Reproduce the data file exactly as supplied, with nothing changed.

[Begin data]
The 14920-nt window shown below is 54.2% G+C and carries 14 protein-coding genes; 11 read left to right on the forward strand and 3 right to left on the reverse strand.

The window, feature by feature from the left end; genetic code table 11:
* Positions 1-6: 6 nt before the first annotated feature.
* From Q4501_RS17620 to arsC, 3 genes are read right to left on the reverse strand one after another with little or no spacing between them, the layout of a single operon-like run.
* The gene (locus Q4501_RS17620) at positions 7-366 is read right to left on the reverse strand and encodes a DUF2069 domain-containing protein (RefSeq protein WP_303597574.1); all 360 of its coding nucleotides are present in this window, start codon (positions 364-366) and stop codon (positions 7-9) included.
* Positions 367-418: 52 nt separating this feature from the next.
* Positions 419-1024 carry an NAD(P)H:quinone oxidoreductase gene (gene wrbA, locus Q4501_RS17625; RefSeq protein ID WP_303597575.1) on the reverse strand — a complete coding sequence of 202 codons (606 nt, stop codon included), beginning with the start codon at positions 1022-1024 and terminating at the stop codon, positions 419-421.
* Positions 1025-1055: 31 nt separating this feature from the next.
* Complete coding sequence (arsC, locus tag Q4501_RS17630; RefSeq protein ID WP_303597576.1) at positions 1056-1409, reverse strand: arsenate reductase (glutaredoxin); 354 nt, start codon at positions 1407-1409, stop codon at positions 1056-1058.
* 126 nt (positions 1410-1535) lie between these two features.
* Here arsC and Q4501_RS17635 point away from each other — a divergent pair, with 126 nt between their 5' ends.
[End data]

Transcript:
The 14920-nt window shown below is 54.2% G+C and carries 14 protein-coding genes; 11 read left to right on the forward strand and 3 right to left on the reverse strand.

The window, feature by feature from the left end; genetic code table 11:
* Positions 1-6: 6 nt before the first annotated feature.
* From Q4501_RS17620 to arsC, 3 genes are read right to left on the reverse strand one after another with little or no spacing between them, the layout of a single operon-like run.
* The gene (locus Q4501_RS17620) at positions 7-366 is read right to left on the reverse strand and encodes a DUF2069 domain-containing protein (RefSeq protein WP_303597574.1); all 360 of its coding nucleotides are present in this window, start codon (positions 364-366) and stop codon (positions 7-9) included.
* Positions 367-418: 52 nt separating this feature from the next.
* Positions 419-1024 carry an NAD(P)H:quinone oxidoreductase gene (gene wrbA, locus Q4501_RS17625; RefSeq protein ID WP_303597575.1) on the reverse strand — a complete coding sequence of 202 codons (606 nt, stop codon included), beginning with the start codon at positions 1022-1024 and terminating at the stop codon, positions 419-421.
* Positions 1025-1055: 31 nt separating this feature from the next.
* Complete coding sequence (arsC, locus tag Q4501_RS17630; RefSeq protein ID WP_303597576.1) at positions 1056-1409, reverse strand: arsenate reductase (glutaredoxin); 354 nt, start codon at positions 1407-1409, stop codon at positions 1056-1058.
* 126 nt (positions 1410-1535) lie between these two features.
* Here arsC and Q4501_RS17635 point away from each other — a divergent pair, with 126 nt between their 5' ends.